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-Nor my friend nor I have seen the film.

-Nor I nor my friend has seen the film.

-My friend hasn't seen the film. Nor have I.

-Neither has my friend seen the film, nor have I.

Are these sentences correct?

closed as off-topic by sumelic, user140086, choster, jimm101, Hellion Feb 14 '16 at 17:48

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  • Why do people ask thought producing questions? Are they correct to do so? Why would they do this? Why would they not do this? Is there a deeper purpose? – Xandar The Zenon Feb 14 '16 at 3:05
  • You are not supposed to ask the same question you asked on English Language Learners, My friend neither/Neither has my friend. Please do not do this again. – user140086 Feb 14 '16 at 4:26
  • 3
    I'm voting to close this question as off-topic because the same question was asked on English Language Learners and there is no research effort. – user140086 Feb 14 '16 at 4:27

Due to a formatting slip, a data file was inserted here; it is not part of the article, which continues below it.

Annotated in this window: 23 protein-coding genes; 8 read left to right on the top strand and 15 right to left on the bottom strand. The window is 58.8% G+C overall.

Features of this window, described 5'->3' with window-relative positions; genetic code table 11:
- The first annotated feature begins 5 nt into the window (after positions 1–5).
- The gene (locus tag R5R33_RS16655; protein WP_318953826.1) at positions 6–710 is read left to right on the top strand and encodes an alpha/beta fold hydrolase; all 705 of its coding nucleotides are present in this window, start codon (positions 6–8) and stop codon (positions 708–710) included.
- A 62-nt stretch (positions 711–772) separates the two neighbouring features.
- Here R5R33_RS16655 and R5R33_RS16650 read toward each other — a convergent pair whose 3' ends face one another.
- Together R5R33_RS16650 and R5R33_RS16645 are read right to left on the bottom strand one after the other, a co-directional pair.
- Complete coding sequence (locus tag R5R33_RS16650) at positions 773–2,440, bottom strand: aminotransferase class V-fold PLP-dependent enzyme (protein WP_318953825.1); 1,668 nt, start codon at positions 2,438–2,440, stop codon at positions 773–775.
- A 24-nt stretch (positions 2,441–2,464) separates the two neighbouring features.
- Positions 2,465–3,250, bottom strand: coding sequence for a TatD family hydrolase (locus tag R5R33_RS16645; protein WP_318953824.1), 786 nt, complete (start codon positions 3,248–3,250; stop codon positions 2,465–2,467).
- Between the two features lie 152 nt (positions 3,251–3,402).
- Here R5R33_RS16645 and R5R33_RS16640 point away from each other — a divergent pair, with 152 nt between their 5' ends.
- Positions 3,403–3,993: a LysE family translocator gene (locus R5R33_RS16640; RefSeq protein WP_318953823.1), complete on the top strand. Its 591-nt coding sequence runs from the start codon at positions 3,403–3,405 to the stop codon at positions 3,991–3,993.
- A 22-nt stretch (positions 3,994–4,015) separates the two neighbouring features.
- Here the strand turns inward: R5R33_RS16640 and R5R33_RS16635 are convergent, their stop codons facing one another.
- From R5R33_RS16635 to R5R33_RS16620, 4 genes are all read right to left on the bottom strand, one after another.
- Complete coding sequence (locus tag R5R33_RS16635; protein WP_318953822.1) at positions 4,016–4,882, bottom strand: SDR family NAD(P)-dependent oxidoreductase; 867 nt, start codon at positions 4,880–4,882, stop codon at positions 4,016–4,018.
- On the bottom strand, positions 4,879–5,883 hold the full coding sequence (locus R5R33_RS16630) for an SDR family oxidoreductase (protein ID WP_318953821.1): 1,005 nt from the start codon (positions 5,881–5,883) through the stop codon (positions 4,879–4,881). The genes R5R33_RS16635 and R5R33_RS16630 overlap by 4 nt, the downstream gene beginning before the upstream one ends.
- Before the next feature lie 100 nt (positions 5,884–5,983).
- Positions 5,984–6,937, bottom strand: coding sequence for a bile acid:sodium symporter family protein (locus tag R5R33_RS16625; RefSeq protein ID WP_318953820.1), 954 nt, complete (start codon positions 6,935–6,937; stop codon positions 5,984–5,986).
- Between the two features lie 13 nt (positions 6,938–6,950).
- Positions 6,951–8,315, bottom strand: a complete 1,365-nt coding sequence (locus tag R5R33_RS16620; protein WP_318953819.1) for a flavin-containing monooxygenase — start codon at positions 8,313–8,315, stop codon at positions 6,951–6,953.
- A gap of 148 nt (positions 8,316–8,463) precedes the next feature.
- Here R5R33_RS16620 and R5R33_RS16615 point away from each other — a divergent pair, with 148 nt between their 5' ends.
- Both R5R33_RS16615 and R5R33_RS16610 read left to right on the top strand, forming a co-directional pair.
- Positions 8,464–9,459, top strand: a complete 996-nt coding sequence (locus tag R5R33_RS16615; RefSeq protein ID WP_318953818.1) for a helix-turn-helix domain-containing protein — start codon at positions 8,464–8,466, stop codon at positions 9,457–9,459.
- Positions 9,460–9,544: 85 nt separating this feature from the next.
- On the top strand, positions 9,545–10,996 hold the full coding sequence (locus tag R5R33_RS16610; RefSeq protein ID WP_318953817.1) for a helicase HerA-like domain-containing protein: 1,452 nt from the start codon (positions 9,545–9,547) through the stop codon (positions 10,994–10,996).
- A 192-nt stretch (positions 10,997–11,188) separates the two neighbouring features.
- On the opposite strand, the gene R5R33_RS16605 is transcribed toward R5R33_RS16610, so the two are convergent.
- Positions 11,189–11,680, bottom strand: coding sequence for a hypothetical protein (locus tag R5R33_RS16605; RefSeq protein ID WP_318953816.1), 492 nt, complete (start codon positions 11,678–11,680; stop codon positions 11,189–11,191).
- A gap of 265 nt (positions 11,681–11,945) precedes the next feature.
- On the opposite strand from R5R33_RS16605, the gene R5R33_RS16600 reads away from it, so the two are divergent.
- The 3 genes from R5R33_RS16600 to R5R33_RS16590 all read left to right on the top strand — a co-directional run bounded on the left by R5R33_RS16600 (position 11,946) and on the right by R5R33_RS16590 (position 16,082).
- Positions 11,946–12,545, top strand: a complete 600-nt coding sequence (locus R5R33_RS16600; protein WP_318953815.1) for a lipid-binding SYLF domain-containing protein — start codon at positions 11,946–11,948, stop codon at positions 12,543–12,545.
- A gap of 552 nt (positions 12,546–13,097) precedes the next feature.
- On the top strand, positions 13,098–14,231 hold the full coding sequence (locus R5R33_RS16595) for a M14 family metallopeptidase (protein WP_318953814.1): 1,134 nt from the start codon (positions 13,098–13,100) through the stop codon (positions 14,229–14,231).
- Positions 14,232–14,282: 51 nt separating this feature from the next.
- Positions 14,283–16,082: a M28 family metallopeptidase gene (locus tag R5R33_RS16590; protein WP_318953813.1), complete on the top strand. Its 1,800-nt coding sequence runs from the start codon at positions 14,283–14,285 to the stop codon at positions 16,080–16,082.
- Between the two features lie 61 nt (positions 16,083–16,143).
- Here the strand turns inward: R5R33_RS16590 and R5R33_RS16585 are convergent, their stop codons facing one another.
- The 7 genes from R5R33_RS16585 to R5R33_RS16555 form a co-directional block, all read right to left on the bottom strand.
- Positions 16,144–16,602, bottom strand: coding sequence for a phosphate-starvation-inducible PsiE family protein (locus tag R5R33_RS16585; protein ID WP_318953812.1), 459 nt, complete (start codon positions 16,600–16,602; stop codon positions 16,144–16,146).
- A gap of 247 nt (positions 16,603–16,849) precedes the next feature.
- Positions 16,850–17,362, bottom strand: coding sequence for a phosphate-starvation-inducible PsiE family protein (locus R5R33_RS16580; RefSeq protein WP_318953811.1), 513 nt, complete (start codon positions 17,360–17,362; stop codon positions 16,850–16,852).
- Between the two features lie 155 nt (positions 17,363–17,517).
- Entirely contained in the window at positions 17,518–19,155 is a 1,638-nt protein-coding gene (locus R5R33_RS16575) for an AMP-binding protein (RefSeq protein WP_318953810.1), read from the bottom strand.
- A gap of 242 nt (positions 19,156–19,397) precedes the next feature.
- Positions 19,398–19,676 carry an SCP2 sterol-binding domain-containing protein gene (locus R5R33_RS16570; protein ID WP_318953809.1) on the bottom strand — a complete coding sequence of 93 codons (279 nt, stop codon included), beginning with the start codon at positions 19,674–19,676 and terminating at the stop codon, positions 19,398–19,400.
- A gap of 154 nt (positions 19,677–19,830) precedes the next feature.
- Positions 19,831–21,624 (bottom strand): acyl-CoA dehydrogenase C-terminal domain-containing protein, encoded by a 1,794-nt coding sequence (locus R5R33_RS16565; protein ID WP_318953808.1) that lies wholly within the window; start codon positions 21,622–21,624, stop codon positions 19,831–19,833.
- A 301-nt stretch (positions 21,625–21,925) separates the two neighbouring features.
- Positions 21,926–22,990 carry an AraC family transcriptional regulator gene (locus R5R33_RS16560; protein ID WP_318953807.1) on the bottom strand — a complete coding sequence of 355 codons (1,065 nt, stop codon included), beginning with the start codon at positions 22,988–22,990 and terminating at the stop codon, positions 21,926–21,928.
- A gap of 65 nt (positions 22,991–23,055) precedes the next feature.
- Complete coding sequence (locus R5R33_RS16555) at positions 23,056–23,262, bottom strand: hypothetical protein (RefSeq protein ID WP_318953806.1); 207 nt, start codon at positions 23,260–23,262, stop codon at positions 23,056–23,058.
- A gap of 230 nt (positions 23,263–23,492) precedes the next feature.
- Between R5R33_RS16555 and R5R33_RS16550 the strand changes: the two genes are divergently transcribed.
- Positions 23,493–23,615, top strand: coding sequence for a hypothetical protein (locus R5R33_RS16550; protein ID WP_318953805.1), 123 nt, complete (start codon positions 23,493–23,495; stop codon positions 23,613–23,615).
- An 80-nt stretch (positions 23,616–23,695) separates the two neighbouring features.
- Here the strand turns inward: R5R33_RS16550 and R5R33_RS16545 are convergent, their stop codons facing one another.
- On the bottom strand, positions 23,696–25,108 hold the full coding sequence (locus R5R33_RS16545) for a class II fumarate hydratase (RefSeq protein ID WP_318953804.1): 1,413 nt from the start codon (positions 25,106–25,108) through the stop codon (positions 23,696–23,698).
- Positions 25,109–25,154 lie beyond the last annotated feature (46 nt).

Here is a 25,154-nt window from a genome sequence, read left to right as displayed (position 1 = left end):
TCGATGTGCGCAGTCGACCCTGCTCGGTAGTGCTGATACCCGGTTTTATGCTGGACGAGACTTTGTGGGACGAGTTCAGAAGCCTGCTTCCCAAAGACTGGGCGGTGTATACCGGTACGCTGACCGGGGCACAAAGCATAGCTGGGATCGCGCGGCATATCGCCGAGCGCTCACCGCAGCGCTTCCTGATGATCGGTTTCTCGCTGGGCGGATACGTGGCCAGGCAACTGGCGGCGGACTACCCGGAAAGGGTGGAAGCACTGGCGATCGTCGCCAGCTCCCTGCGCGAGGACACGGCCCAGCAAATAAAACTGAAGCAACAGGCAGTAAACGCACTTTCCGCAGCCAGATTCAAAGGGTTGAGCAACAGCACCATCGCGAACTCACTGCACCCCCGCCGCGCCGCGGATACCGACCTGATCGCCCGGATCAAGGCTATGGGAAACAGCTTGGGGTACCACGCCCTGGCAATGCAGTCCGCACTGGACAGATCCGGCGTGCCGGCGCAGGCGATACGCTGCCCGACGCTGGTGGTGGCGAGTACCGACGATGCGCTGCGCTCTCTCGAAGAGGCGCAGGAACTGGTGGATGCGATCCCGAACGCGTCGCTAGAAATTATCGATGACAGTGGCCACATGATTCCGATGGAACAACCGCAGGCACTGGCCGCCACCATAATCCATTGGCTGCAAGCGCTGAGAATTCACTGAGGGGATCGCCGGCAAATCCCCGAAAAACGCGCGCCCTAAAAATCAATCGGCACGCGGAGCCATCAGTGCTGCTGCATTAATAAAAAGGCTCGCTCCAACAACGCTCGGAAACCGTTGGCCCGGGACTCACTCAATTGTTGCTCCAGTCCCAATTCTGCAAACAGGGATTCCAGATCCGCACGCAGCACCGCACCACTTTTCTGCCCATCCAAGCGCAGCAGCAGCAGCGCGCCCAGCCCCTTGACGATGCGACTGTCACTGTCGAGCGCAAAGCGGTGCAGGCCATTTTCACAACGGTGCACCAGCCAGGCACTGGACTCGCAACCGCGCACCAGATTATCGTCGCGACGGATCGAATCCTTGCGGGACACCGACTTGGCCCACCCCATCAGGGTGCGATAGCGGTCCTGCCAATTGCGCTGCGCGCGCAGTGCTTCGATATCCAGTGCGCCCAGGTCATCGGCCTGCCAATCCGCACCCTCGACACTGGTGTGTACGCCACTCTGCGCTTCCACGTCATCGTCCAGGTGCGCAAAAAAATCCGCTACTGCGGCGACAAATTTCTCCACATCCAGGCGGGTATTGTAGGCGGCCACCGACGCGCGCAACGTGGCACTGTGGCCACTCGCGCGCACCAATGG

2

The third sentence is OK, but this would probably be better:

Neither I nor my friend have seen the film.

1

Your third example looks OK, although I would write it as one sentence ("My friend hasn't seen the film, nor have I.") If you replaced the word "nor" with "neither" in your first two sentences, those would be OK as well. I would write this as "Neither my friend nor I have seen the film."

  • What about the fourth one? – Bora Feb 14 '16 at 3:09
  • Sorry, I missed that; Andy's right - the third sentence is OK. – David Blomstrom Feb 14 '16 at 3:19
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They all sound okay to me, with the exception that the "nor... nor ..." construction is old-fashioned (maybe it's a Britishism?).

This is from Shakespeare's Richard II, Act 5, Scene 5:

Nor I nor any man that but man is
With nothing shall be pleased, till he be eased
With being nothing.

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